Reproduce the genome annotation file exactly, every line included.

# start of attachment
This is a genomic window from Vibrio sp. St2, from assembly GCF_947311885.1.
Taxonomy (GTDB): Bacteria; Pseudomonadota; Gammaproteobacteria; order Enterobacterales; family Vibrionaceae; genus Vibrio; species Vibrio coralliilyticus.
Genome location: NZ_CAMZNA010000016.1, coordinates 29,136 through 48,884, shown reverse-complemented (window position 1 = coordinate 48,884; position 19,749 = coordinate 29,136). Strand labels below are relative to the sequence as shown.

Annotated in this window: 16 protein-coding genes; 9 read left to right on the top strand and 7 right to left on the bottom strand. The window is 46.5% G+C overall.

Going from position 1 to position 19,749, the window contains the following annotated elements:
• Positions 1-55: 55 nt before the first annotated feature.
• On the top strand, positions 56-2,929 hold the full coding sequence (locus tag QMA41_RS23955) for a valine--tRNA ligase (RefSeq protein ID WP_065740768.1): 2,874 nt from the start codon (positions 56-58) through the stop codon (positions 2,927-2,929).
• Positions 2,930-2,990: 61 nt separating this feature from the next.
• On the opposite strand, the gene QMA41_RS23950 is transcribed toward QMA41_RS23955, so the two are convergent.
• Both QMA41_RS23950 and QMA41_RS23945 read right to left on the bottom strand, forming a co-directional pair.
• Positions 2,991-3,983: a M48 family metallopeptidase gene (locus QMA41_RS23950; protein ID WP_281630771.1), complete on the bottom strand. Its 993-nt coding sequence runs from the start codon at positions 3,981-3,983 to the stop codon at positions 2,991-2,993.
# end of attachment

This is a genomic window from Vibrio sp. St2, from assembly GCF_947311885.1.
Taxonomy (GTDB): Bacteria; Pseudomonadota; Gammaproteobacteria; order Enterobacterales; family Vibrionaceae; genus Vibrio; species Vibrio coralliilyticus.
Genome location: NZ_CAMZNA010000016.1, coordinates 29,136 through 48,884, shown reverse-complemented (window position 1 = coordinate 48,884; position 19,749 = coordinate 29,136). Strand labels below are relative to the sequence as shown.

Annotated in this window: 16 protein-coding genes; 9 read left to right on the top strand and 7 right to left on the bottom strand. The window is 46.5% G+C overall.

Going from position 1 to position 19,749, the window contains the following annotated elements:
• Positions 1-55: 55 nt before the first annotated feature.
• On the top strand, positions 56-2,929 hold the full coding sequence (locus tag QMA41_RS23955) for a valine--tRNA ligase (RefSeq protein ID WP_065740768.1): 2,874 nt from the start codon (positions 56-58) through the stop codon (positions 2,927-2,929).
• Positions 2,930-2,990: 61 nt separating this feature from the next.
• On the opposite strand, the gene QMA41_RS23950 is transcribed toward QMA41_RS23955, so the two are convergent.
• Both QMA41_RS23950 and QMA41_RS23945 read right to left on the bottom strand, forming a co-directional pair.
• Positions 2,991-3,983: a M48 family metallopeptidase gene (locus QMA41_RS23950; protein ID WP_281630771.1), complete on the bottom strand. Its 993-nt coding sequence runs from the start codon at positions 3,981-3,983 to the stop codon at positions 2,991-2,993.